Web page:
“You certainly don’t need to be a doctor to be a perfectly good medical reporter,” said The Post’s Dr. Brown—but it does help. “You constantly have to deal with the fact that you’re in a very uncertain business with lots and lots of variables. A lot of people who are outside of medicine don’t really appreciate that about medicine.”

Dr. Brown works one day a week at the University of Maryland college hospital, teaching third-year medical students what he called “non-coercive interview techniques”—ways of extracting information from their patients as a journalist would from a source.

“I think it is absolutely imperative that when you are doing your journalistic work and talking to patients, that you make it abundantly clear to them that you’re working as a journalist, and all of the anxiety and guardedness that should obtain when people are dealing with journalists needs to obtain when they’re dealing with me,” he said. “It’s very easy, I think, to slide into a trade on the incredible trust that patients put in physicians—even not their own physicians, just people who are part of the priesthood. They’re very trusting.”

Like Dr. LaPook, Dr. Snyderman and Fox’s “Dr. Manny,” Dr. Gawande’s other job prevented him from giving an interview. “[T]oday I’m a doctor,” he wrote in an e-mail, “and will not have enough time between operations.”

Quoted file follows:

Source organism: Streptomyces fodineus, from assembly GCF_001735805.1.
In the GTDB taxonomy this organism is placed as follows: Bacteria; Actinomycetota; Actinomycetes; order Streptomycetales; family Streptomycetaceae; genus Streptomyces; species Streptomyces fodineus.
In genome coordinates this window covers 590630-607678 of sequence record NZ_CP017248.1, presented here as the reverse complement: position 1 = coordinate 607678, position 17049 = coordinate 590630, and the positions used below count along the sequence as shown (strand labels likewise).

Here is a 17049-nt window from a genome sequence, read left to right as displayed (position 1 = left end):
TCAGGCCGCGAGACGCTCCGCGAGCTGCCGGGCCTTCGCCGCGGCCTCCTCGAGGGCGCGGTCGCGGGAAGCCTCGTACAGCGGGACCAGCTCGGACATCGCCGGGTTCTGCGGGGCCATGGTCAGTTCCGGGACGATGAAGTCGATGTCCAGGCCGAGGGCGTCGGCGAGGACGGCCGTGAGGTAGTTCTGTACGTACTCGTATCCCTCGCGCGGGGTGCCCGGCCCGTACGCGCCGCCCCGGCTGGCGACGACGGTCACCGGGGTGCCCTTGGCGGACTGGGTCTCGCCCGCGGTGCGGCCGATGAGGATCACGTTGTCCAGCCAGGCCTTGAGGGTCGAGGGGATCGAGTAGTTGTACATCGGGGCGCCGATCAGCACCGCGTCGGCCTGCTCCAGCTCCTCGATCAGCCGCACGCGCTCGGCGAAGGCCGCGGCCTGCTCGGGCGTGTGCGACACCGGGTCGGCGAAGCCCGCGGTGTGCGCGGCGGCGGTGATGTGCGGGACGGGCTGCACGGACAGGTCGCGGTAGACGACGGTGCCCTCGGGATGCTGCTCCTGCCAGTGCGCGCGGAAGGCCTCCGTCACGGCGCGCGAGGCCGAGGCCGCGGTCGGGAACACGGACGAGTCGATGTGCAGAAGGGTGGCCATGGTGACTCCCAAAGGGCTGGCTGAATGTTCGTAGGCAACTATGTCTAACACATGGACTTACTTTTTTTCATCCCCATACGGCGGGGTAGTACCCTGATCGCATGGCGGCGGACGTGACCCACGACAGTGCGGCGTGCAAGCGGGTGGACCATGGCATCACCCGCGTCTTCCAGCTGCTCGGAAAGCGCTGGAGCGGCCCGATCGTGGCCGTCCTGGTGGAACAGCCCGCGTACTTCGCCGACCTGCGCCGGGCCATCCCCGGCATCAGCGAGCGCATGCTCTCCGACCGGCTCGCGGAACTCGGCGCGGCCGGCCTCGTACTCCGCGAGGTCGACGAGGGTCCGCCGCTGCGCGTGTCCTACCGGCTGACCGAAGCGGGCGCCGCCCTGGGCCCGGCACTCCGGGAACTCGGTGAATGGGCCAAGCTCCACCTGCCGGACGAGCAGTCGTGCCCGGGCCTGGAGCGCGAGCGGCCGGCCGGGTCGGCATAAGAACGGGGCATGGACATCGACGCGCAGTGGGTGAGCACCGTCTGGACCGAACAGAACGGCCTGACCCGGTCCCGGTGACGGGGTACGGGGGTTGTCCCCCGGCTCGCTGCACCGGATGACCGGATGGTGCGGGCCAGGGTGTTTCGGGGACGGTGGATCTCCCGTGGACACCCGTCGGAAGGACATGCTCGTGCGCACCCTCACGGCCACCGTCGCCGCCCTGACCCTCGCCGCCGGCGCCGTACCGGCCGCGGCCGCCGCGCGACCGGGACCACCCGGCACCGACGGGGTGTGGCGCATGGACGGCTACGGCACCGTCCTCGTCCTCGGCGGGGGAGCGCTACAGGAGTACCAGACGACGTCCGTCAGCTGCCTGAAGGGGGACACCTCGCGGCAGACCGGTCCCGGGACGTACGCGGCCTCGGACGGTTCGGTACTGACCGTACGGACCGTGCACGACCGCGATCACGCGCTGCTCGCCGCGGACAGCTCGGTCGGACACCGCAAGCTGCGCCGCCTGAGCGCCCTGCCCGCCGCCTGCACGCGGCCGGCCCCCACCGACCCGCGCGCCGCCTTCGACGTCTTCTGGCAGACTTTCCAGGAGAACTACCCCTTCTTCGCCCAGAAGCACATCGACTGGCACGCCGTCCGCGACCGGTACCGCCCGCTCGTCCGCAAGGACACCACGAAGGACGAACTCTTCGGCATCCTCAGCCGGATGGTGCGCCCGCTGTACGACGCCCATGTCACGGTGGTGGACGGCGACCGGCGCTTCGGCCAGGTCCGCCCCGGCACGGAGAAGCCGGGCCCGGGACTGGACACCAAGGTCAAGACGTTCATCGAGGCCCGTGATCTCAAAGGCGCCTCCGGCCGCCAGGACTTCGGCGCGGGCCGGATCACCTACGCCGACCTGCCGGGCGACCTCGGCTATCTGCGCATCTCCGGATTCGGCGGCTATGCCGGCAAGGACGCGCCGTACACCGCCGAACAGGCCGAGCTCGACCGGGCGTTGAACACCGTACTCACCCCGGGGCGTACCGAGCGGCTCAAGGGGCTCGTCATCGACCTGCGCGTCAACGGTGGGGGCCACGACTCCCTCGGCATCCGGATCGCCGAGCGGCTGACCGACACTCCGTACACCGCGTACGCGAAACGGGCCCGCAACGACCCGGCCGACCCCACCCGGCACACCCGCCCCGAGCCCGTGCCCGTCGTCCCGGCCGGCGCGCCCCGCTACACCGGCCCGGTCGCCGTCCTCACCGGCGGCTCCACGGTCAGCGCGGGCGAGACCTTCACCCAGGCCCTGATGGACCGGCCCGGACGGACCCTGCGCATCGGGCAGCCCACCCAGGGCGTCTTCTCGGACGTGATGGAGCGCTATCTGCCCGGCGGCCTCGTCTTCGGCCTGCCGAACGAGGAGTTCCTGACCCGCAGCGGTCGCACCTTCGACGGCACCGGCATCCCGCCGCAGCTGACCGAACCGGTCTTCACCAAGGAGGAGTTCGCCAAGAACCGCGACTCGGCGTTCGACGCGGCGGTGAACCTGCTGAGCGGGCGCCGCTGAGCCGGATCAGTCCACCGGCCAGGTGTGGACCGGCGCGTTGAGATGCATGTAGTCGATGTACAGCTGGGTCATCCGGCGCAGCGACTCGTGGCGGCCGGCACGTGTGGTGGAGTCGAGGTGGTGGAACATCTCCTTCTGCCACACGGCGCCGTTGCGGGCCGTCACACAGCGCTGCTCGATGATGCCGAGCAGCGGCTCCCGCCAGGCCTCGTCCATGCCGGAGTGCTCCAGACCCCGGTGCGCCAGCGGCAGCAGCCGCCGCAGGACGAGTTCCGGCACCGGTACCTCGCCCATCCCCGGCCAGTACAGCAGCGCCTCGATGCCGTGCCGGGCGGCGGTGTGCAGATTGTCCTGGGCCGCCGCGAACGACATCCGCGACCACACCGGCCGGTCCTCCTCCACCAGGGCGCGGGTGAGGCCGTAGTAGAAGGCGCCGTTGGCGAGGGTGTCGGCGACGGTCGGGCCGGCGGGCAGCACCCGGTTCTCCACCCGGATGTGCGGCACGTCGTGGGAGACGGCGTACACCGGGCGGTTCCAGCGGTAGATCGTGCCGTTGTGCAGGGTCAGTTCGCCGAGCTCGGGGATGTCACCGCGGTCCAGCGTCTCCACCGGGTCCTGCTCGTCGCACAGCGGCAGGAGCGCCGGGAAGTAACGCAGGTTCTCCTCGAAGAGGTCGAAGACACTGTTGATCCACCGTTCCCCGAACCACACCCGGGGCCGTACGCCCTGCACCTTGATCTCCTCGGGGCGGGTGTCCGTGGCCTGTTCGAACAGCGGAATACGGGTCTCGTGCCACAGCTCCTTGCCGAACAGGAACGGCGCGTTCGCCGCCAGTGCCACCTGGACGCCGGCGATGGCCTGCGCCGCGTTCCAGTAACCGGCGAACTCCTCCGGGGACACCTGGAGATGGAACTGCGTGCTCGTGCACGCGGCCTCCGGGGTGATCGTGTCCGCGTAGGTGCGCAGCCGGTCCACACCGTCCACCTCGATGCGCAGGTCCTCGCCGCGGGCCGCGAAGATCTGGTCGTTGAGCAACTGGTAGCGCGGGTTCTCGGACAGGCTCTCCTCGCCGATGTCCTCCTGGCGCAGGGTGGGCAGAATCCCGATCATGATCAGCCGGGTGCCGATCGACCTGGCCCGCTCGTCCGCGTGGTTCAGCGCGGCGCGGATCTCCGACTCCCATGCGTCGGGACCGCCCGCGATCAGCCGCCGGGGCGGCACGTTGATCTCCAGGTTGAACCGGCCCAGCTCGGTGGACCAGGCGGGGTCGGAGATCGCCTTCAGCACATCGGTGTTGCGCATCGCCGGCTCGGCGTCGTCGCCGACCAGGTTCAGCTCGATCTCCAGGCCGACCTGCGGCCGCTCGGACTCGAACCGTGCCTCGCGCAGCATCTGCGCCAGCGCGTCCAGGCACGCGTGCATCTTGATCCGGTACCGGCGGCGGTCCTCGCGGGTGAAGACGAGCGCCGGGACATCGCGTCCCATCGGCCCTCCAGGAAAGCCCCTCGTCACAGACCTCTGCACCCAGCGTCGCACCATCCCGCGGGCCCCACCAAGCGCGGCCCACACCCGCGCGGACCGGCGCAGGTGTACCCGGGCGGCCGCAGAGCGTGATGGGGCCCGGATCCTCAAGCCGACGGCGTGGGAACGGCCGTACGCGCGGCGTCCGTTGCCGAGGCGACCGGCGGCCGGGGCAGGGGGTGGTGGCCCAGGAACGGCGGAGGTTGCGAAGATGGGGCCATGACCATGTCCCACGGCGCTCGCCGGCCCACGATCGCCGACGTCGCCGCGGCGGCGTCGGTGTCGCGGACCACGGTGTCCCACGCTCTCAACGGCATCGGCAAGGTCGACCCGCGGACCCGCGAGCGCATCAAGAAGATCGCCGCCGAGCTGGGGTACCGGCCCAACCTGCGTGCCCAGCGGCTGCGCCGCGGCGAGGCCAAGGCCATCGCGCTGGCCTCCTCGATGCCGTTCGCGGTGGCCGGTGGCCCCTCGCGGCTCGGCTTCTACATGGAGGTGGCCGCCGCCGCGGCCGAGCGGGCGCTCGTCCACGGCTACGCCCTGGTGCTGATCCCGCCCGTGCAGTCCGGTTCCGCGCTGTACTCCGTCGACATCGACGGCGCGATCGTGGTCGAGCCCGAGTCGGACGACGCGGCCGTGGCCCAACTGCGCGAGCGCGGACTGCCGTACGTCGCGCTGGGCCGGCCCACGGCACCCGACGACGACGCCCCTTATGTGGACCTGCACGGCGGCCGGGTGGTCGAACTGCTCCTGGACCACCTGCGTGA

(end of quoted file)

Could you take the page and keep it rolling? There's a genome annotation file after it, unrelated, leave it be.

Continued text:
Dr. LaPook graduated in 1975 from Yale University, where he was a member of the Society of Orpheus and Bacchus, an a cappella group that calls themselves “the S.O.B.’s.” Generally revered by his patients, and increasingly revered by his new colleagues at CBS, Dr. LaPook has a reputation for being gregarious, and has been making rounds in the CBS newsroom introducing himself, according to two network sources. Aside from a number of interviews with Ms. Couric on the Today show—and setting up that on-screen colonoscopy that contributed to Ms. Couric’s winning a 2001 Peabody—Dr. LaPook has no significant media experience. Since joining CBS, according to those sources, he has received extensive script-writing advice and teleprompter training.

“That happens with everybody,” said Mr. Hartman. Dr. LaPook has been paired “with experienced producers, who are trying to make sure his pieces are up to the standards we set for all our correspondents.”

Among Dr. LaPook’s contributions to the medical field is one of the first electronic medical textbooks, which he developed in the 1980’s, and a theory about how intestinal trauma could cause some people to develop a lot of intestinal gas. He and his wife, Kate Lear, have two children and live on Central Park West. They occasionally attend Ms. Couric’s philanthropic benefits, have donated tens of thousands of dollars to Democratic candidates and support independent theater. To Couric, Dr. LaPook Is My Reporter, My Gastroenterologist